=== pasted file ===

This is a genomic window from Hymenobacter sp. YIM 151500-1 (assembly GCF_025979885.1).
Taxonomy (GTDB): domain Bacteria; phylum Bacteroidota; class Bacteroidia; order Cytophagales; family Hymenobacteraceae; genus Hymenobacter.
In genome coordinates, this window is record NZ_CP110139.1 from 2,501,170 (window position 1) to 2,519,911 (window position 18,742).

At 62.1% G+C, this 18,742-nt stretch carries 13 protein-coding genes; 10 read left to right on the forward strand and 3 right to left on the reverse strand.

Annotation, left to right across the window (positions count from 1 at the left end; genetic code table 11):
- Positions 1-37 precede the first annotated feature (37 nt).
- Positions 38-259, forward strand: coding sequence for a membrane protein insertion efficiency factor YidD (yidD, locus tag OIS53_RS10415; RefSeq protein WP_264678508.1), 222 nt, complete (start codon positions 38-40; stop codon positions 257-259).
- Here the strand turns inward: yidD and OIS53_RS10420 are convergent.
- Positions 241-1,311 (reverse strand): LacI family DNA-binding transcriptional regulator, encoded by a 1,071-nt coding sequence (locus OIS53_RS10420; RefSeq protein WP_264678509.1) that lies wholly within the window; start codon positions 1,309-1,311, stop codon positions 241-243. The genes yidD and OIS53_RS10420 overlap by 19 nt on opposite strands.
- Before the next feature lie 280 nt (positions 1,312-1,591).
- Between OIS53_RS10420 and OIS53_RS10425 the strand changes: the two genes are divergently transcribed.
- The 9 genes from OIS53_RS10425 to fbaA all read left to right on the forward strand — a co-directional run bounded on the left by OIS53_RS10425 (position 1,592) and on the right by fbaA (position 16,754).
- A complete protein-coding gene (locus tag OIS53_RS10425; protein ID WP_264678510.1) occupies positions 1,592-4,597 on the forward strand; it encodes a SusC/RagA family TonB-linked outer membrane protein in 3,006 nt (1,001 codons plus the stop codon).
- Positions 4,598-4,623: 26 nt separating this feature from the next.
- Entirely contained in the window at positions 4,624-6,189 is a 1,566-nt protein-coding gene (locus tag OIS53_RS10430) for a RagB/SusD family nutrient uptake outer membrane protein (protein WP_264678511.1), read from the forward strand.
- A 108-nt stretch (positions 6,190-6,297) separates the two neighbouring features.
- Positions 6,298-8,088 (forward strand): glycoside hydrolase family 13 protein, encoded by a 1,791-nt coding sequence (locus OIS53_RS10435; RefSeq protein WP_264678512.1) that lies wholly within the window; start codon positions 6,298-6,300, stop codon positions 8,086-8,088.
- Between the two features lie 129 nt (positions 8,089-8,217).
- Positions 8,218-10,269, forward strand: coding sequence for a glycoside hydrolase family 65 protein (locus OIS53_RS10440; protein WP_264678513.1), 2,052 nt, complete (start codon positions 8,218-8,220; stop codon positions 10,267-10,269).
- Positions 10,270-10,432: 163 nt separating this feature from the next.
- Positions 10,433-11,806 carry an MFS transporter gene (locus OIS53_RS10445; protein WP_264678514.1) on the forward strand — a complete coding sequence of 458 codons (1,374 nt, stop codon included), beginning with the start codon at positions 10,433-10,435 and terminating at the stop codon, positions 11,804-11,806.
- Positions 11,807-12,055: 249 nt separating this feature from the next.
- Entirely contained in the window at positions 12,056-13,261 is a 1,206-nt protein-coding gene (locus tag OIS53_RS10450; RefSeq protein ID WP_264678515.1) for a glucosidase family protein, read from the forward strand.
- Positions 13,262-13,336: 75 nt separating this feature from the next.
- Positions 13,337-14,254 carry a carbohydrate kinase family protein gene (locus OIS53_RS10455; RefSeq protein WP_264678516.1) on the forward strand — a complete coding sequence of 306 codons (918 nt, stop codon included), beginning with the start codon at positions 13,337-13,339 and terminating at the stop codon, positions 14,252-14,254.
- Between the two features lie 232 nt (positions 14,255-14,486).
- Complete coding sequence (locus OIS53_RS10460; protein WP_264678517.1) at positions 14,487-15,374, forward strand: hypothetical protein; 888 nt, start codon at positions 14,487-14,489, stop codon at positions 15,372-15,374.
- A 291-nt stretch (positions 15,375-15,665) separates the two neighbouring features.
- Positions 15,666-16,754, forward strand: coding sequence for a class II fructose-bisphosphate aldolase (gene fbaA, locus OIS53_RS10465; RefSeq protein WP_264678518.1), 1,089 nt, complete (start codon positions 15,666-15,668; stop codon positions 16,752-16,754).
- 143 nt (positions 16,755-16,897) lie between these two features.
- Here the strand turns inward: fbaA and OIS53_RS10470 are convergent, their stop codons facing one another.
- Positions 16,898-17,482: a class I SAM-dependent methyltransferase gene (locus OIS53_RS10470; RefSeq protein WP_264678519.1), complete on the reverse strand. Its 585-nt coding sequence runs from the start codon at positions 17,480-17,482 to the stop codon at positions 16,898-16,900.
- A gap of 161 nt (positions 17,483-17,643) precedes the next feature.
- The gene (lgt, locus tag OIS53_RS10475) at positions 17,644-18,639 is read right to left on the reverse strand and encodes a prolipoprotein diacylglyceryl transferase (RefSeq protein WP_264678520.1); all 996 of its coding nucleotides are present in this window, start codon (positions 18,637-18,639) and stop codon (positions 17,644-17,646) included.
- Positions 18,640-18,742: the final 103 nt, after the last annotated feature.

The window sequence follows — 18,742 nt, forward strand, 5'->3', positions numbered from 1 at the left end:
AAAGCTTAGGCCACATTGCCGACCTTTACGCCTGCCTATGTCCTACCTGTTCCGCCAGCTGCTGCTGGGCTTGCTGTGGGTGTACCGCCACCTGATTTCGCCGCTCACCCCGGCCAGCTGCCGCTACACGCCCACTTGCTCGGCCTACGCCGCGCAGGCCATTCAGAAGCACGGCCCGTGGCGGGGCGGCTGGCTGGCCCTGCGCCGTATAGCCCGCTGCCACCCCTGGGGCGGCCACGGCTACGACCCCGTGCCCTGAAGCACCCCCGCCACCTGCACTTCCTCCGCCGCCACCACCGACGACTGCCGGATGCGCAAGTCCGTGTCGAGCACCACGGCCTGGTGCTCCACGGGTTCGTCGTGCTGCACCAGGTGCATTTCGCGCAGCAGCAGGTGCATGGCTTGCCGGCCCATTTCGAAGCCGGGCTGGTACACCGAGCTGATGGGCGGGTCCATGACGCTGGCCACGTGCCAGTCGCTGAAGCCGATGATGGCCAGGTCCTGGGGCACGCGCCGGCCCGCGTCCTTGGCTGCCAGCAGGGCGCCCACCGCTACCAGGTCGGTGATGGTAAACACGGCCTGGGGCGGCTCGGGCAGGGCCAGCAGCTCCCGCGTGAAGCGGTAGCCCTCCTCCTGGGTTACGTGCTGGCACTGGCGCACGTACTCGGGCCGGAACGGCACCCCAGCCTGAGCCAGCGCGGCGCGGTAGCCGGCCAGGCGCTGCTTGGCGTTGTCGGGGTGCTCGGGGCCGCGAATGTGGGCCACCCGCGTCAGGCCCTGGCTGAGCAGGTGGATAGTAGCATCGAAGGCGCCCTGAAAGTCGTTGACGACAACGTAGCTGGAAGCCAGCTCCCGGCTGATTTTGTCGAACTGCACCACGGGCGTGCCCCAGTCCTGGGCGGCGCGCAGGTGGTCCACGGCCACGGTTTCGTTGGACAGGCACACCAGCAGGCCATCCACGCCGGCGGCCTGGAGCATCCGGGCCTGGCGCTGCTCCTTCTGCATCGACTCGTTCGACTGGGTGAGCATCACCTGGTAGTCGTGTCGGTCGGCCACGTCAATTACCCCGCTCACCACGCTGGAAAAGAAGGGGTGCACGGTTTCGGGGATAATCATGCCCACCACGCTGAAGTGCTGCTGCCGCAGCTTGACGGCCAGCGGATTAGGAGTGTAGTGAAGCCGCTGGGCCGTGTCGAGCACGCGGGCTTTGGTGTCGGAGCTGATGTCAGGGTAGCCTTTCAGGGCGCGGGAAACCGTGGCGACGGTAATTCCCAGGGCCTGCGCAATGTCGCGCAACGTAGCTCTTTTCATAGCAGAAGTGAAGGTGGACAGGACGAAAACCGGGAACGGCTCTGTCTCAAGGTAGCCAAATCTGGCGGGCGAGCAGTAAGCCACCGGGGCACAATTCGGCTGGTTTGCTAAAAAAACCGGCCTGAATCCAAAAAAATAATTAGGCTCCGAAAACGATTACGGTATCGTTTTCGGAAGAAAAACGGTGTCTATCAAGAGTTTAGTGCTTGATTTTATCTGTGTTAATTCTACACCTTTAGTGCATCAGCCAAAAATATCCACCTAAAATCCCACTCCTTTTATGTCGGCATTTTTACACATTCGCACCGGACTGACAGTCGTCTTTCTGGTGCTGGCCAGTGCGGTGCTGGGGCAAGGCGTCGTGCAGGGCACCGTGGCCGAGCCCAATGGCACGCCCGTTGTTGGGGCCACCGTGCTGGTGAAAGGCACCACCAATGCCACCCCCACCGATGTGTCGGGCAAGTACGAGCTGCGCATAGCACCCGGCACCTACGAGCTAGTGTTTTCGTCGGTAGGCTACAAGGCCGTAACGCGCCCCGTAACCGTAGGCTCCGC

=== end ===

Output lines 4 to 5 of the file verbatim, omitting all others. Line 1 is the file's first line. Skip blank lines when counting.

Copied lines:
At 62.1% G+C, this 18,742-nt stretch carries 13 protein-coding genes; 10 read left to right on the forward strand and 3 right to left on the reverse strand.

Annotation, left to right across the window (positions count from 1 at the left end; genetic code table 11):